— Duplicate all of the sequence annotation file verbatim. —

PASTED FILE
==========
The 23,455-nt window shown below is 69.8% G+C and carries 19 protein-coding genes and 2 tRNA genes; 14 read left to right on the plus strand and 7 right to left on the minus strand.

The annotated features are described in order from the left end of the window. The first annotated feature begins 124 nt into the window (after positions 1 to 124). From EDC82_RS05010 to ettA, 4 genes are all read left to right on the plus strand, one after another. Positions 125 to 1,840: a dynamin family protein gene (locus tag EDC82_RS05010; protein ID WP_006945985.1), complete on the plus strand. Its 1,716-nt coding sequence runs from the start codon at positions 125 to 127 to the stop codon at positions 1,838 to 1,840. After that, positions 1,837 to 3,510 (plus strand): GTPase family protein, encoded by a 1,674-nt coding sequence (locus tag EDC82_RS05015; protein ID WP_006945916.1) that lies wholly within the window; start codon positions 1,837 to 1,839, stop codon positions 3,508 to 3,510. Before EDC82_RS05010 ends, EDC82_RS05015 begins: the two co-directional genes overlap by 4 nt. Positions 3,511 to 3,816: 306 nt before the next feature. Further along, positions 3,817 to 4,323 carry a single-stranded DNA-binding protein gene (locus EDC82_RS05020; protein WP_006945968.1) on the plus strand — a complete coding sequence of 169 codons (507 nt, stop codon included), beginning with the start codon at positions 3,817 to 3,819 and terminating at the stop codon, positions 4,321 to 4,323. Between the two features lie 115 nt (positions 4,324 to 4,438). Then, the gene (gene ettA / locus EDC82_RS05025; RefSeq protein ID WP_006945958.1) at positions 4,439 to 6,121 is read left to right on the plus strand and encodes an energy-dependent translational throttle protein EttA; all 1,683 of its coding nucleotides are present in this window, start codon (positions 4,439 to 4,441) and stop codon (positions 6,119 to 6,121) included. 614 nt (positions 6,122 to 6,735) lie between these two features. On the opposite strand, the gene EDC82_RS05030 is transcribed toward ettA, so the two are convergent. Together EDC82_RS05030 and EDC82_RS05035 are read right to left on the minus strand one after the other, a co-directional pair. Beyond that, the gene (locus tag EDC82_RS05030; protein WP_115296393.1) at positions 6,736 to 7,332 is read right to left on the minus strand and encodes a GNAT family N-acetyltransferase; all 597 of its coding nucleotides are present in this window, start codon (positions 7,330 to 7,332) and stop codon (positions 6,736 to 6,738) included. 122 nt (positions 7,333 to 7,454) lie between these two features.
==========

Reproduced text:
The 23,455-nt window shown below is 69.8% G+C and carries 19 protein-coding genes and 2 tRNA genes; 14 read left to right on the plus strand and 7 right to left on the minus strand.

The annotated features are described in order from the left end of the window. The first annotated feature begins 124 nt into the window (after positions 1 to 124). From EDC82_RS05010 to ettA, 4 genes are all read left to right on the plus strand, one after another. Positions 125 to 1,840: a dynamin family protein gene (locus tag EDC82_RS05010; protein ID WP_006945985.1), complete on the plus strand. Its 1,716-nt coding sequence runs from the start codon at positions 125 to 127 to the stop codon at positions 1,838 to 1,840. After that, positions 1,837 to 3,510 (plus strand): GTPase family protein, encoded by a 1,674-nt coding sequence (locus tag EDC82_RS05015; protein ID WP_006945916.1) that lies wholly within the window; start codon positions 1,837 to 1,839, stop codon positions 3,508 to 3,510. Before EDC82_RS05010 ends, EDC82_RS05015 begins: the two co-directional genes overlap by 4 nt. Positions 3,511 to 3,816: 306 nt before the next feature. Further along, positions 3,817 to 4,323 carry a single-stranded DNA-binding protein gene (locus EDC82_RS05020; protein WP_006945968.1) on the plus strand — a complete coding sequence of 169 codons (507 nt, stop codon included), beginning with the start codon at positions 3,817 to 3,819 and terminating at the stop codon, positions 4,321 to 4,323. Between the two features lie 115 nt (positions 4,324 to 4,438). Then, the gene (gene ettA / locus EDC82_RS05025; RefSeq protein ID WP_006945958.1) at positions 4,439 to 6,121 is read left to right on the plus strand and encodes an energy-dependent translational throttle protein EttA; all 1,683 of its coding nucleotides are present in this window, start codon (positions 4,439 to 4,441) and stop codon (positions 6,119 to 6,121) included. 614 nt (positions 6,122 to 6,735) lie between these two features. On the opposite strand, the gene EDC82_RS05030 is transcribed toward ettA, so the two are convergent. Together EDC82_RS05030 and EDC82_RS05035 are read right to left on the minus strand one after the other, a co-directional pair. Beyond that, the gene (locus tag EDC82_RS05030; protein WP_115296393.1) at positions 6,736 to 7,332 is read right to left on the minus strand and encodes a GNAT family N-acetyltransferase; all 597 of its coding nucleotides are present in this window, start codon (positions 7,330 to 7,332) and stop codon (positions 6,736 to 6,738) included. 122 nt (positions 7,333 to 7,454) lie between these two features.